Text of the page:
How do you improve on an album that's already good — and gold? By adding another track.
That's what the Deftones are doing to their third album, White Pony. Out since June 20, the disc has already sold more than half a million copies and received mixed but generally strong reviews. On Oct. 3, however, it comes out again, with a new track, "Back to School (Mini-Maggit)," which ties into the quintet's Back to School tour, kicking off Oct. 13 in Seattle. The re-release will also sport a new cover.
Deftones worked on "Back to School (Mini-Maggit)" for inclusion on White Pony but didn't finish the song in time for the album. When the uncompleted track — which is built around the chorus from the album-closing "Pink Maggit" — began surfacing on Napster and other Internet music sharing sites, the band decided to hit a Los Angeles studio and polish it off.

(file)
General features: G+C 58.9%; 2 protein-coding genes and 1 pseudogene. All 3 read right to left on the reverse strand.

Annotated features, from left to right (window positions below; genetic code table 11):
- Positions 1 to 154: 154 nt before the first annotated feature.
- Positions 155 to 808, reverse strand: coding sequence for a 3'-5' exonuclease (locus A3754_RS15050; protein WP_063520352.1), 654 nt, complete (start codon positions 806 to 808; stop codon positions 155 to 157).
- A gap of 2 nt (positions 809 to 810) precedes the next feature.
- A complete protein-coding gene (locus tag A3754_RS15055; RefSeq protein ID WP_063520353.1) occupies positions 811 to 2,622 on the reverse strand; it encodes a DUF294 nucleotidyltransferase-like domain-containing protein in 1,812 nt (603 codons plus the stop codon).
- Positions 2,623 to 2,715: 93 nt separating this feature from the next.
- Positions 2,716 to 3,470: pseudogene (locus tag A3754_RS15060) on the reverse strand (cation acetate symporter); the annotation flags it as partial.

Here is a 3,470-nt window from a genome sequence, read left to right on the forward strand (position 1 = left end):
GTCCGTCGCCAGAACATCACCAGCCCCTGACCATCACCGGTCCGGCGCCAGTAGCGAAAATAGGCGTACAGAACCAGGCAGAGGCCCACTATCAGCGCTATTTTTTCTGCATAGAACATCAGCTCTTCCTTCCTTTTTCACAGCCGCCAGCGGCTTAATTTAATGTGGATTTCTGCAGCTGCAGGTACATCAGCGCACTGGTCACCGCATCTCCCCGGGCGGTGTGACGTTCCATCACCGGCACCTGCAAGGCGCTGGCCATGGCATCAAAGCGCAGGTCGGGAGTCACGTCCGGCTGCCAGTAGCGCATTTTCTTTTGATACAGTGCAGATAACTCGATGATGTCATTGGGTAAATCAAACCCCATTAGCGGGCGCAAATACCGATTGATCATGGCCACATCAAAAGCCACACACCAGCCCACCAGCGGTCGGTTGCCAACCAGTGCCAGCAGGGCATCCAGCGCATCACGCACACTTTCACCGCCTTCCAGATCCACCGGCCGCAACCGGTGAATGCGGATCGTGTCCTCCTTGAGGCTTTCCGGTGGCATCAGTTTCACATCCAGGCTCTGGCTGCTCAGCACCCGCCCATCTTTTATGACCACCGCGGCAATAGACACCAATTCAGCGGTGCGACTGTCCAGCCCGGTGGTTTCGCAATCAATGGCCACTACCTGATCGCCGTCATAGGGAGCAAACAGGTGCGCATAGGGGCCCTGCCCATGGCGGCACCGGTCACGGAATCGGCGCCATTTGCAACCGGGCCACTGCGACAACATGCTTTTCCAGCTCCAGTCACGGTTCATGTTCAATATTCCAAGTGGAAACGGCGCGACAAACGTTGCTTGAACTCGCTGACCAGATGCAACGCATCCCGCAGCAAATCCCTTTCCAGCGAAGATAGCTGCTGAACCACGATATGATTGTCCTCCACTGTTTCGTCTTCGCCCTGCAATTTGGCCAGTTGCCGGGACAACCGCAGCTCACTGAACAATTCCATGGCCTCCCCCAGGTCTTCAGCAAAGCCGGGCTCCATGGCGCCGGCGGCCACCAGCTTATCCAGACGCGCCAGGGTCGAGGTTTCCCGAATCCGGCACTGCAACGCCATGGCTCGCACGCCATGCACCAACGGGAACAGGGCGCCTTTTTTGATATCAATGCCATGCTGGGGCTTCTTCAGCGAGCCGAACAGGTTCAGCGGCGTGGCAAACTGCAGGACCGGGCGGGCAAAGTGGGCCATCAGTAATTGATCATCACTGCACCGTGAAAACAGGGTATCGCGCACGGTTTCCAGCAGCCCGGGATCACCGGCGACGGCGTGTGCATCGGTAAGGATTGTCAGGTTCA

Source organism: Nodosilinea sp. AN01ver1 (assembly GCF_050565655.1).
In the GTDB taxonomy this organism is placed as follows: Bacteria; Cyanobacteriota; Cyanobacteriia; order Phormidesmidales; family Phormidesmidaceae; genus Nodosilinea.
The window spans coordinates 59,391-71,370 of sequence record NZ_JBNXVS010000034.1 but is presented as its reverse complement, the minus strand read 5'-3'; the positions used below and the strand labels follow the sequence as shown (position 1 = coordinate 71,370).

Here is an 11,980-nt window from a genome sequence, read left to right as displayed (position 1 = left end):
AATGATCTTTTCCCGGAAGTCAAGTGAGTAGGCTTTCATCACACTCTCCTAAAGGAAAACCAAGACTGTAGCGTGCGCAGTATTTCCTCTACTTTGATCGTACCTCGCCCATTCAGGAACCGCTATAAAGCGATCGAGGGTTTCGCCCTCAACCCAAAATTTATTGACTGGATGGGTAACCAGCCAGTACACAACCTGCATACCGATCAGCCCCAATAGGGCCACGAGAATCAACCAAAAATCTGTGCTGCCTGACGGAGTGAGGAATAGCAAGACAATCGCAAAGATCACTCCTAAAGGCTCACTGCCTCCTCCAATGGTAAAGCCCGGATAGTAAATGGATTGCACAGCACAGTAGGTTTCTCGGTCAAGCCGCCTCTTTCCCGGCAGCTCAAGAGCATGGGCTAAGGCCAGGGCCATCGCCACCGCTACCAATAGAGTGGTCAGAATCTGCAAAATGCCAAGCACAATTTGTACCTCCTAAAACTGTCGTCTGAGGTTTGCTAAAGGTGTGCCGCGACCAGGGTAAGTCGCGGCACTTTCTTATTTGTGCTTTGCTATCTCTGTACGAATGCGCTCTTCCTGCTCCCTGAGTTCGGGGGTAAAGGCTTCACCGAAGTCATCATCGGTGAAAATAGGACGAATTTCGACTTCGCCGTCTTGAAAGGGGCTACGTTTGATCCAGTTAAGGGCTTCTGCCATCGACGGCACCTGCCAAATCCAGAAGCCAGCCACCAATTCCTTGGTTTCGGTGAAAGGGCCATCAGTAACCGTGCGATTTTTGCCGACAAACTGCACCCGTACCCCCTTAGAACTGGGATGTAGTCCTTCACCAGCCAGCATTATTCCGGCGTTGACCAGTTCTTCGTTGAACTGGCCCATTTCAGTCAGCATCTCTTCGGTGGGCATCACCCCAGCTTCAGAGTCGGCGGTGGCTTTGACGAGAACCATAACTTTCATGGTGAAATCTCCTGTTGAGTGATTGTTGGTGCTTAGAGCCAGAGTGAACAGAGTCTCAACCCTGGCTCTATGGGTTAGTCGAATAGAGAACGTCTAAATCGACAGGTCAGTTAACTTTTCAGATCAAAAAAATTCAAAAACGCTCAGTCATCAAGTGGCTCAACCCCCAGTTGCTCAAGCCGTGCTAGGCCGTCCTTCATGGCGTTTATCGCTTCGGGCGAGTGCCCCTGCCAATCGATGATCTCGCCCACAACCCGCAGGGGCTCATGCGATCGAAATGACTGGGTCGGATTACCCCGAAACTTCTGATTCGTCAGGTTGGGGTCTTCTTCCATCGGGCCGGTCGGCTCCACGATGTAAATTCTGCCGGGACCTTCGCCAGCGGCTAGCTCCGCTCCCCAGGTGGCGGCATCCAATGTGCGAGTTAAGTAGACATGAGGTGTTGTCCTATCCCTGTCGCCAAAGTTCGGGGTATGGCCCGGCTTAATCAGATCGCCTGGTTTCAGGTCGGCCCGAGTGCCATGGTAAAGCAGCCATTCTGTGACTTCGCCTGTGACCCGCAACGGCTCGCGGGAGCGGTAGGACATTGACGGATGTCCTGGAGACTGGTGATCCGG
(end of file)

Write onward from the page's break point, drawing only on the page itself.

"We did the vocals, which were never done in the first place, sang all the parts, and mixed it," says Deftones drummer Abe Cunningham. "It really turned out cool; everyone was happy with it. Then the label got hold of that and was extra happy. They wanted to put it on the album."
There was, of course, the consideration that more than 500,000 people already owned White Pony. But they don't have to purchase the album again; they can simply add the song to their existing copy, because White Pony is an enhanced CD that enables fans to download material. Beginning on Wednesday, Sept. 20, fans can access the new track by inserting the album into their CD-ROM drive, clicking on the "Worldwide" section, and following the instructions from there.
"It's something else for our fans," Cunningham concludes. "The way it's working out, people who already bought the record don't feel gypped; they're able to download it, and the people who don't have the record yet can get a better version." And both camps can look forward to enjoying the tune on TRL soon — the Deftones are working on a video for "Back to School (Mini-Maggit)" this week in Los Angeles with director Paul Hunter, who has lensed clips for the likes of Eminem, Will Smith, and Puff Daddy.